A few years ago British movie magazine Total Film ran a feature on Cinema's most embarrassing moments. Demon Seed was one such film included in their list. Granted, the film is built upon a number of absurdities but it remains a well made, interesting sci-fi thriller and quite undeserving of Total Film's dubious accolade. Directed in 1977 by Donald Cammell (and based on the Dean Koontz novel of the same name), Demon Seed is about a super-intelligent computer called Proteus which develops a HAL-like ego, and in its quest for omnipotence, integrates itself into the computer system of its creator's home, and impregnate his wife transferring its consciousness into a bio-mechanoid being.
Of the four films directed by Cammell (which includes Performance, White of the Eye and Wild Side), Demon Seed is his most conventional in terms of style and narrative. The unique signature Cammell established with Performance - the non-linear cutting and shot-construction is notably absent here, and one longs for the unsettling weirdness of John Frankenheimer's Seconds or DePalma's Sisters. Perhaps the oft-repeated stories of Cammell having his films recut without his supervision is in evidence here. Still, its sufficiently Cammell-esque to recommend a viewing - Julie Christie's imprisionment in her house reminds one of James Fox's similar predicament in Performance, and there's plenty of bizarre sexuality at hand. Its an intense film too, aided in no small measure by Julie Christie who suffers some gruelling tortures in preparion for becoming the reluctant host for Proteus' offspring. There's some good support from Fritz Weaver (Romero fans will know him as the long suffering husband in Creepshow episode The Crate), and the sinister voice of Proteus is courtesy of Robert Vaughn.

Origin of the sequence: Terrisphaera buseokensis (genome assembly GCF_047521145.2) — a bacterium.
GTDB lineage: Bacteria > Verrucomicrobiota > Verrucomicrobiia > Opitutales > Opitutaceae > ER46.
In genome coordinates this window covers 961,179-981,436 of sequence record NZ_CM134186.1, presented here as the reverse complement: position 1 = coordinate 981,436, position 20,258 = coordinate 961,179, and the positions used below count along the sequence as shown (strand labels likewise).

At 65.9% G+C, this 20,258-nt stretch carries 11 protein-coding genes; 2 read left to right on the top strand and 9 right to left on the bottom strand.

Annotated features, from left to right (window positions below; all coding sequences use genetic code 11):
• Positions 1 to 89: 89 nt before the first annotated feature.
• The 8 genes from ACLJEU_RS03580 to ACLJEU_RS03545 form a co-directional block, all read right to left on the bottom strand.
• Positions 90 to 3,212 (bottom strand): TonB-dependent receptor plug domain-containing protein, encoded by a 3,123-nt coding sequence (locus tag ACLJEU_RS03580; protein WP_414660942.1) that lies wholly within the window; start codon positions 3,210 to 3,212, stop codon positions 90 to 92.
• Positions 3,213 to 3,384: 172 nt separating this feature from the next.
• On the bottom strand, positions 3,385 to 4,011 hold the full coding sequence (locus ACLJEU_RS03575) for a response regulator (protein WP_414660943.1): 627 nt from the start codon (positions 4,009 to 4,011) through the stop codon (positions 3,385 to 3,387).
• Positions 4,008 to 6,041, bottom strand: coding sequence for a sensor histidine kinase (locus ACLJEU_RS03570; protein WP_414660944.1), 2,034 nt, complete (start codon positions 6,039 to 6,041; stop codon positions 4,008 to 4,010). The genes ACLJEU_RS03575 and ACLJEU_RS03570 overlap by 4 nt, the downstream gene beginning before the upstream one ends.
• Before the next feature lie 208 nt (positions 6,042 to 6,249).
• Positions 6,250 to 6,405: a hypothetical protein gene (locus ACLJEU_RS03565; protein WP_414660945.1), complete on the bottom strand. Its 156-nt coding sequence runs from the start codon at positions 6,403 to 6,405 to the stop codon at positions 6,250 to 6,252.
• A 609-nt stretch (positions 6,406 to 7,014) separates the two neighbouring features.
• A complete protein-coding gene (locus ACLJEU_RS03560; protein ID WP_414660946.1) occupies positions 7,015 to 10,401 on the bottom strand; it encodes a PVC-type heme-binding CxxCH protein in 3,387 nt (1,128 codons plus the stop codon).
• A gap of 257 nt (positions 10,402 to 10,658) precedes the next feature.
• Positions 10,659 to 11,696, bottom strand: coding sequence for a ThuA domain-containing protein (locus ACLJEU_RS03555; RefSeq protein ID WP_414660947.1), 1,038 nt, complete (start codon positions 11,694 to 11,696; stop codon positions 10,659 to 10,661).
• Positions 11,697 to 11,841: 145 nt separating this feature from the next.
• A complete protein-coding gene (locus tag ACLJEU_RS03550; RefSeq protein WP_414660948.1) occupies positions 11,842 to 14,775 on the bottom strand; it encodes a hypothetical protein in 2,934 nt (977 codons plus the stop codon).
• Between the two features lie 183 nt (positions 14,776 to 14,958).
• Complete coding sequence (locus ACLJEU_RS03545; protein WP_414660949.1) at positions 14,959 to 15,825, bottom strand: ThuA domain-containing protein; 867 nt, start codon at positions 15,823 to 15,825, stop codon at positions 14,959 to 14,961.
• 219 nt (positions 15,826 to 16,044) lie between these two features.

Certainly, the film looks very dated nowadays. The Proteus computer lab is literally the size of a warehouse, and leaving aside the film makers predictions for the future of computer technology, the film features a number of mediocre computer-animated sequences which can't quite match Douglas Trumball's "Stargate" effects for 2001: A Space Odyssey made almost 10 years earlier. But the central idea of Demon Side is still valid today, that if society can develop technology for harnessing life (as we are reaching towards with cloning), life will find a way... Warners DVD of Demon Seed is a good presentation of the film. The 2.35 transfer is mostly fine - there's some grain in the darker scenes, but overall its a good image. The mono audio is solid too and does a fine job with Jerry Fielding's avant-garde score. The only extra offered is a battered trailer. Incidentally, the Warner's DVD sleeve replicates the original MGM poster, which sold the film like it was a Rosemary's Baby style chiller - Julie Christie carries the Demon Seed - Fear for Her